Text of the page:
• The worry turns to concern, as family members think that things are going to get worse.
  3. Crisis
    • Now, something has happened that shows the problem is real and getting out of control.
    • During this stage, a family is reacting to what has occurred.
    • The crisis could range from a child getting drunk at a party, needing medical attention, having trouble at school, or getting law enforcement involved.
  4. Intervene
    • This stage can be referred to as “the conversation.”
    • The conversation can be aided by a professional interventionist or done by one or more family members.
    • A family meeting might be held to discuss the current crisis and the steps needed to make positive changes.
  5. Change
    • This is the treatment stage of recovery, where the initial work gets done.
    • As the child with addiction is in treatment, the family can begin their work as well.
  6. Integrate
    • What a person learned during treatment now needs to be applied to life outside of the facility.
    • This stage is where the family and the person in recovery apply their skills to understand triggers, warning signs, and impulse control.
    • The focus of recovery and family work is to find “proactive strategies” that prevent further crises and promote growth.

Collaboration, Coordination, and Compassion

At the crux of all these strategies, a family is bound by love. When a family collaborates to help a member who is struggling, they express their love and concern for that person. They coordinate and plan strategies to help the whole family grow and find happiness. Each family member shows compassion and empathy for one another as they engage in the process of recovery and family work. Family work involves supporting the success of each member of your family.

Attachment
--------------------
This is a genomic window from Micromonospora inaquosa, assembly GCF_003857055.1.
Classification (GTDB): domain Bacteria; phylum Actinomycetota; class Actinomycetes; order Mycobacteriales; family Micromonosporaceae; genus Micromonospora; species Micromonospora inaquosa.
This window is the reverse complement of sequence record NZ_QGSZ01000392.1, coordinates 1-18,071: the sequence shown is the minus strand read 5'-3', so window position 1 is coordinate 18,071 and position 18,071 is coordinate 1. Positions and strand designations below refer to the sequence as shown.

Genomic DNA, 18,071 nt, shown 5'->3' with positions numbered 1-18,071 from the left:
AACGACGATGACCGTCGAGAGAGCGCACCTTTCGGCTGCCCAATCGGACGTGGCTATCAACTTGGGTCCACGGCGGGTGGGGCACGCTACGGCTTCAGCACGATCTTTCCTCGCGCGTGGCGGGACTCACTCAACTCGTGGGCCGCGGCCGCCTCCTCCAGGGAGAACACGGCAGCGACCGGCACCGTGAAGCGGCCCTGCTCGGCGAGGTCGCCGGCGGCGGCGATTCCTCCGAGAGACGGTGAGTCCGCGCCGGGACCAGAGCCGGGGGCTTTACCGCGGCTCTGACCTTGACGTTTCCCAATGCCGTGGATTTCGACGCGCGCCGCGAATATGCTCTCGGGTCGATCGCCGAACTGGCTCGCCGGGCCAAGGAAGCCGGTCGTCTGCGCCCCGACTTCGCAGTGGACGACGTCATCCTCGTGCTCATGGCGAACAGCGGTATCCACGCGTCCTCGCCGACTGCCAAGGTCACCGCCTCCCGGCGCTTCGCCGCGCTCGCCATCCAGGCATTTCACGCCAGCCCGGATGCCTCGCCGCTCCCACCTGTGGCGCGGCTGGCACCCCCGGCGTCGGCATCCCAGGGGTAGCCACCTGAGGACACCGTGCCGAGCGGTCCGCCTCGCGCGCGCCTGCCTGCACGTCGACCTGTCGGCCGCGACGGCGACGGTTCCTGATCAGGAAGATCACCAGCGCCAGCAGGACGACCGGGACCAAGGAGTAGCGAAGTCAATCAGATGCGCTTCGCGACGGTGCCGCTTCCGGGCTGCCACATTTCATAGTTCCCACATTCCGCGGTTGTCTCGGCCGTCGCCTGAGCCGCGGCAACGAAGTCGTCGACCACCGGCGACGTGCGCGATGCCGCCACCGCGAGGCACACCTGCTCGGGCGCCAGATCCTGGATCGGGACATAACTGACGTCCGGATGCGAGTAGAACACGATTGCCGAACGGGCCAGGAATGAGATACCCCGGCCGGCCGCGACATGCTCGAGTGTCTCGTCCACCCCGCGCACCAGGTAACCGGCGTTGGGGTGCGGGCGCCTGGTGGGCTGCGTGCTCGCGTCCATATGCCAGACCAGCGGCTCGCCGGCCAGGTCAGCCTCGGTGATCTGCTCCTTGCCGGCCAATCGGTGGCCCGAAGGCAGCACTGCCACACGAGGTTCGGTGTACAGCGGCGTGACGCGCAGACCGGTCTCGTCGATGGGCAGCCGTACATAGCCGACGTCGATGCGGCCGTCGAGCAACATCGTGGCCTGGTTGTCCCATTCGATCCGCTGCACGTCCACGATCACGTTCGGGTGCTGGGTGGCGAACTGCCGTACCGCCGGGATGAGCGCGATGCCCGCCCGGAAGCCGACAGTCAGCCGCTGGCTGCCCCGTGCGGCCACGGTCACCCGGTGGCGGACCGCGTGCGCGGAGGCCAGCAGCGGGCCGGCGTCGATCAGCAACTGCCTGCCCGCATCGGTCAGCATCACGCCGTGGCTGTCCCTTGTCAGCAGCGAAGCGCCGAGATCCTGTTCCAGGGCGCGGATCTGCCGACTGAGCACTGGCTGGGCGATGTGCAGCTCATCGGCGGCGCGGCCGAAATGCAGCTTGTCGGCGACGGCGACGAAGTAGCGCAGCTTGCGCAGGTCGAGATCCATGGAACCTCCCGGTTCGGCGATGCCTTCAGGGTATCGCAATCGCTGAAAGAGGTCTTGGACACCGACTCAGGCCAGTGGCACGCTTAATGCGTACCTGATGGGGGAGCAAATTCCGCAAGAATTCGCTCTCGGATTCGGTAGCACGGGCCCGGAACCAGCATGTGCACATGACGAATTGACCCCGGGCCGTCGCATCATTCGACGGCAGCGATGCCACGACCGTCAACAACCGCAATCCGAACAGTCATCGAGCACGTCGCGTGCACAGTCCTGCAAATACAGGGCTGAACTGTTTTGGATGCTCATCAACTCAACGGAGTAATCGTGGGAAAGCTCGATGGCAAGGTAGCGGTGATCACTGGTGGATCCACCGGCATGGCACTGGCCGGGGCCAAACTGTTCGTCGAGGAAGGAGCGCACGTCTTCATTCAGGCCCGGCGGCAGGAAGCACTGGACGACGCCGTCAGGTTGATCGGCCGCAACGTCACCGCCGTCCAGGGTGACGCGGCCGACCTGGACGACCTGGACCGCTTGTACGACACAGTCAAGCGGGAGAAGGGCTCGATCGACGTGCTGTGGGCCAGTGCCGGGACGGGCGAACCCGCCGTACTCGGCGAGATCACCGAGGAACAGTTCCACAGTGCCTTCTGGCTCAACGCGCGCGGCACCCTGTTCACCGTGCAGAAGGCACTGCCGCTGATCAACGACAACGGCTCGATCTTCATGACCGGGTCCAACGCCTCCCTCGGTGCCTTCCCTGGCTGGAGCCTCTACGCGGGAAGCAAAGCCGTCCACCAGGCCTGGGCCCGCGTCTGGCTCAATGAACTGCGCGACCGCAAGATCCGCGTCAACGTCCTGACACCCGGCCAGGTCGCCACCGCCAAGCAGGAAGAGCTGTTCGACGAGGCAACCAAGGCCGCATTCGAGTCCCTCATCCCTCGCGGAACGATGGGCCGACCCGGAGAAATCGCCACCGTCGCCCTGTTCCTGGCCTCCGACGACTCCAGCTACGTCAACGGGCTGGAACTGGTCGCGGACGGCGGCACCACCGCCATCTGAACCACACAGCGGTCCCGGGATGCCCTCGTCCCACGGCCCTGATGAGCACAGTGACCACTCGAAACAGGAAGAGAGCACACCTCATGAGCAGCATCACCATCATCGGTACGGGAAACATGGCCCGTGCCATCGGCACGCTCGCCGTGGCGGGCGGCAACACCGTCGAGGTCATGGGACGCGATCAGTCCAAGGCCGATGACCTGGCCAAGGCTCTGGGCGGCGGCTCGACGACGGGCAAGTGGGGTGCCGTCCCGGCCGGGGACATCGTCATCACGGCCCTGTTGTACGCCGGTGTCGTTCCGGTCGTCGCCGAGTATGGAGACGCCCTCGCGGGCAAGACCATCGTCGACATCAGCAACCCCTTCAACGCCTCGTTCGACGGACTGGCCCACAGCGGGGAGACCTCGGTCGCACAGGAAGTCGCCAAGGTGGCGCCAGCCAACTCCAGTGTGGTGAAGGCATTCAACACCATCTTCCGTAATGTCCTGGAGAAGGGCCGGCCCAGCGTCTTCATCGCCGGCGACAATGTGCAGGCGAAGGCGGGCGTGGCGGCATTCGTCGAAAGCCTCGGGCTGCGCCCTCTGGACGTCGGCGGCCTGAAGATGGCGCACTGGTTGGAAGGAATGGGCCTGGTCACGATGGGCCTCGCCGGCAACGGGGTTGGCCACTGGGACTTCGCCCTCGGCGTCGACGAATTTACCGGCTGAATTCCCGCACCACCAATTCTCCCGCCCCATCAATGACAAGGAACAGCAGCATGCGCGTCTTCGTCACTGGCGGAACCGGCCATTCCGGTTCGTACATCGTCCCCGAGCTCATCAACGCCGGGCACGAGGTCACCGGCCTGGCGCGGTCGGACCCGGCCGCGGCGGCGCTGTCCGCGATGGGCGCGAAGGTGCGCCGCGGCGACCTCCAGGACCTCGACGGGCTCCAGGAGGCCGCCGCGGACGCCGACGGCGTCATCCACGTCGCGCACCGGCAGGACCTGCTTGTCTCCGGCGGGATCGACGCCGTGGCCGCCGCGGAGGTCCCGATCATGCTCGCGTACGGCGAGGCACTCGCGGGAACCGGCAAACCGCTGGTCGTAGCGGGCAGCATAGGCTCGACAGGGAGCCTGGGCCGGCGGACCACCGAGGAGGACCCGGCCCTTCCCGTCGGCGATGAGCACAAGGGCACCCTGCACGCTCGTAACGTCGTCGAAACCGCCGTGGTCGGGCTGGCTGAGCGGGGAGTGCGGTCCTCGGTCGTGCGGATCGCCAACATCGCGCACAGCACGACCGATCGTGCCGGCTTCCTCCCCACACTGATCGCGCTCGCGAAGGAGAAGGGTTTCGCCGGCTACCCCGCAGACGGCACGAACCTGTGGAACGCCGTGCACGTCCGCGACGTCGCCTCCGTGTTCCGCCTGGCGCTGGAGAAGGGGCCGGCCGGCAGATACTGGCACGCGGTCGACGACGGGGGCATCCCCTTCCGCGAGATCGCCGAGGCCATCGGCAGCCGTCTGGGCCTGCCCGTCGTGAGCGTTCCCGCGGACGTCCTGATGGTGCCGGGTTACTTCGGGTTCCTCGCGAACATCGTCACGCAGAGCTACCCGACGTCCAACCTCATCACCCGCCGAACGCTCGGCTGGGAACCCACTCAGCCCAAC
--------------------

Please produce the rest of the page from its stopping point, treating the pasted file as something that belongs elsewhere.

Family work is critical in the recovery process. If your kid struggles with addiction, they have a much better chance of success if the entire family is involved in the process. Family work is not about finding fault with anyone or blaming anyone in the family for the current crisis. Instead, family work focuses on seeking solutions, building skills, and promoting the prevention of further crises. All family members tend to react to the situation of one or more other members. Siblings might adopt maladaptive behaviors to cope with the problem, or they may feel lost as their parents are always “putting out fires.” Family work addresses these issues to help you create a supportive home environment in which your entire family can thrive. If you need more information on how to help your family, Fire Mountain Residential Treatment Center is here for you. We firmly believe that families play an essential role in the recovery process. We host workshops for parents, provide tips and advice, and involve the entire family in the treatment planning for after-care. Call us today at (303) 443-3343. We’re here to help your family’s fire burn brightest.